Broadly, a method for building a tire in accordance with the invention comprises in combination the steps of: forming a cylindrical sleeve of cord or wire ply stock, disposing a pair of parallel, spaced apart hoops around one circumferential edge portion of the sleeve, moving the other circumferential edge portion of the sleeve radially outwardly and axially over the remaining portion of the sleeve to form and locate a first sidewall portion, then moving said other circumferential edge portion radially inwardly and then axially through said hoops, and disposing the respective edge portions in lapping relation between and within the hoop assemblies, and subsequently curing the tire.
To acquaint persons skilled in the related arts with the principles of the invention certain preferred embodiments, illustrative of the best mode presently contemplated for practicing the same, will be described by and with reference to the drawings forming a part of the present specification and in which drawings:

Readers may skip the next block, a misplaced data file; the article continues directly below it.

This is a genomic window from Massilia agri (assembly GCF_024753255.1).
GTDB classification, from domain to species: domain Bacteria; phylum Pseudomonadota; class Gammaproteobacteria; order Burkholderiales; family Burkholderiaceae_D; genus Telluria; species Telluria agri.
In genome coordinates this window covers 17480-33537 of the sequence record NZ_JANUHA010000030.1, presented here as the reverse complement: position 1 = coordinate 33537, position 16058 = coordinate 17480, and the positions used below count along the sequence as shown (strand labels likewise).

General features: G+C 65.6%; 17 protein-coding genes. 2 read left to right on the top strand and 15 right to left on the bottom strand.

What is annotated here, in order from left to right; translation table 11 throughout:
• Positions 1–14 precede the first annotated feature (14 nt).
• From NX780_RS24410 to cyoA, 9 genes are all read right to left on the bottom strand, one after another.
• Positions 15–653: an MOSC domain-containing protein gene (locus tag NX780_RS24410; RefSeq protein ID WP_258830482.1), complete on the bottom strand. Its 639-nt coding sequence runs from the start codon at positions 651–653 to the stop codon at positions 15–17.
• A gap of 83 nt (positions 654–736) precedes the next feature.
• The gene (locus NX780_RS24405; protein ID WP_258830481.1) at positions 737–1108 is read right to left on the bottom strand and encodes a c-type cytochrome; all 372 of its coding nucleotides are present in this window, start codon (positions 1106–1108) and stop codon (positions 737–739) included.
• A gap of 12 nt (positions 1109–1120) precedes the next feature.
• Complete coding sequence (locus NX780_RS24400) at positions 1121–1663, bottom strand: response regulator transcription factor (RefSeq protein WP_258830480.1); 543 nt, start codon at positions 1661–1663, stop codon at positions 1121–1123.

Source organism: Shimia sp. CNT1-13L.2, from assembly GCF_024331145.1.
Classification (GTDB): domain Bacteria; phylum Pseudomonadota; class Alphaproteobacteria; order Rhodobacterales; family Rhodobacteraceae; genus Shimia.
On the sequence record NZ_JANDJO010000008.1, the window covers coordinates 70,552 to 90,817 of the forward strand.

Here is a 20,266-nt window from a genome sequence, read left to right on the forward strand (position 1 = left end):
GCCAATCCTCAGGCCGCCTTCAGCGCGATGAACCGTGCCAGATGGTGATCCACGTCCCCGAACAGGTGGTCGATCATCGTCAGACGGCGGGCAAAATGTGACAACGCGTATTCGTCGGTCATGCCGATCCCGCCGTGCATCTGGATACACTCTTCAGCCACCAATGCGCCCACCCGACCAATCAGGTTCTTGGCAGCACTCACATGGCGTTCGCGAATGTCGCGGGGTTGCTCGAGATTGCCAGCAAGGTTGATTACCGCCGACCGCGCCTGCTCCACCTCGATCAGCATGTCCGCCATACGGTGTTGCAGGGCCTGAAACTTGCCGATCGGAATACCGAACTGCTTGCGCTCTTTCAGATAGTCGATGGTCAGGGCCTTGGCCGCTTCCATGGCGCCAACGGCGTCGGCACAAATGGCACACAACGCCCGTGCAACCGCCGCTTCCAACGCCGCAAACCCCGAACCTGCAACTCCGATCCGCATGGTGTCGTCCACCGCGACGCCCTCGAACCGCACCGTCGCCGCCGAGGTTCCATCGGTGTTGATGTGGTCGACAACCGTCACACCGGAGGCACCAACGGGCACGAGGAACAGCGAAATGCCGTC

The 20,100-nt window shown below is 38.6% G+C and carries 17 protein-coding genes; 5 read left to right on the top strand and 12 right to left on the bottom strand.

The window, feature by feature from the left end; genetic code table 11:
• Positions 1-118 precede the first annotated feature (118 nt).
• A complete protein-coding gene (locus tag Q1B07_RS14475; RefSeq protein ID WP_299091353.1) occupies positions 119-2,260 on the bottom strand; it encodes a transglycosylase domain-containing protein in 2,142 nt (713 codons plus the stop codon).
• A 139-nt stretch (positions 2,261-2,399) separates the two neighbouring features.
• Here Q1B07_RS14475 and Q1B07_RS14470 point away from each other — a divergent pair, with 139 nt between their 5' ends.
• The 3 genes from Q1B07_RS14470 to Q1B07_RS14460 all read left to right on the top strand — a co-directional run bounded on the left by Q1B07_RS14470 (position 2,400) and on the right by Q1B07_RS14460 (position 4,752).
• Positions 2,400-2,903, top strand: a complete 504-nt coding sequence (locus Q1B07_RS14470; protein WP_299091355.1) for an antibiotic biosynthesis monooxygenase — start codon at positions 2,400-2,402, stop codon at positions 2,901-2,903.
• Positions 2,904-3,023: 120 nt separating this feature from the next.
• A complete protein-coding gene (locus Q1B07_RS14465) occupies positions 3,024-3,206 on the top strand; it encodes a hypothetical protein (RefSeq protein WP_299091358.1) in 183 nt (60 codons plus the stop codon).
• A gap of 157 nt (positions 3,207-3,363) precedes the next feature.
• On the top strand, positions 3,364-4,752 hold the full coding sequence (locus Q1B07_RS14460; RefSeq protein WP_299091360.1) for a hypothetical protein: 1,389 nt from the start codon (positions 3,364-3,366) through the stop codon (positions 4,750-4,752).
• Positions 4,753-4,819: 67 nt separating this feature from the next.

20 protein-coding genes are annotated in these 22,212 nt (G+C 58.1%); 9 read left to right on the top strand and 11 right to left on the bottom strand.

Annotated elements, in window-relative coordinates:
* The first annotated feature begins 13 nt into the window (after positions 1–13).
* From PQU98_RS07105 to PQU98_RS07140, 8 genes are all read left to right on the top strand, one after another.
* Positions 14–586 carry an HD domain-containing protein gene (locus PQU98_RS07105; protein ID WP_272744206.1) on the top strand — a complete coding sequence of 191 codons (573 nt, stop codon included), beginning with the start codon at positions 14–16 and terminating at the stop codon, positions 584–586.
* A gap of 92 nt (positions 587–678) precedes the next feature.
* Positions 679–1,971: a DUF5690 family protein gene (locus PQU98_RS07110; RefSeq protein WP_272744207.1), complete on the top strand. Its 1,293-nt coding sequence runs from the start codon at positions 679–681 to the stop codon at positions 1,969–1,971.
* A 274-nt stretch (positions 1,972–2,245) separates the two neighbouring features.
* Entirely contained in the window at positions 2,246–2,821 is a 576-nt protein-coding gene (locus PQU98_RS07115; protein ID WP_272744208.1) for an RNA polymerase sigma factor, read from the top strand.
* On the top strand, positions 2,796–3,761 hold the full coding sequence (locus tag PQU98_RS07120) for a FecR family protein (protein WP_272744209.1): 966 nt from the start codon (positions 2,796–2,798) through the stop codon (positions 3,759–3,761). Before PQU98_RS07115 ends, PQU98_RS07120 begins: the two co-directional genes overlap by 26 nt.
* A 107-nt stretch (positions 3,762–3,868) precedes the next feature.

FIG. 1 is an axial cross-section view of a tire in accordance with the invention;
FIG. 2 is a schematic plan view of an apparatus for building the tire of FIG. 1 in accordance with the invention, portions thereof being broken away to show interior features of the apparatus;
FIGS. 3-8 are schematic diagrams illustrating the method in accordance with the invention, as well as operation of the apparatus in accordance therewith;
FIGS. 9 and 10 are axial cross-section views of alternative forms of the tire in accordance with the invention.
In FIG. 1, a tire 10 in accordance with the invention is illustrated schematically by an axial cross-section of the tire. The present invention is concerned principally with useful and novel arrangements of the cord or wire reinforcing ply or plies 12 in relation to the tire inflation chamber 14. In its practical embodiment the tire has a belt 16 extending circumferentially of the tire, radially outwardly of the inflation chamber and axially across the crown 18 between the shoulders 20, 22. A tread 24 is disposed circumferentially about the crown and extends axially thereacross and is cured integrally with the remainder of the tire. Alternative forms of tread will be discussed at greater length presently.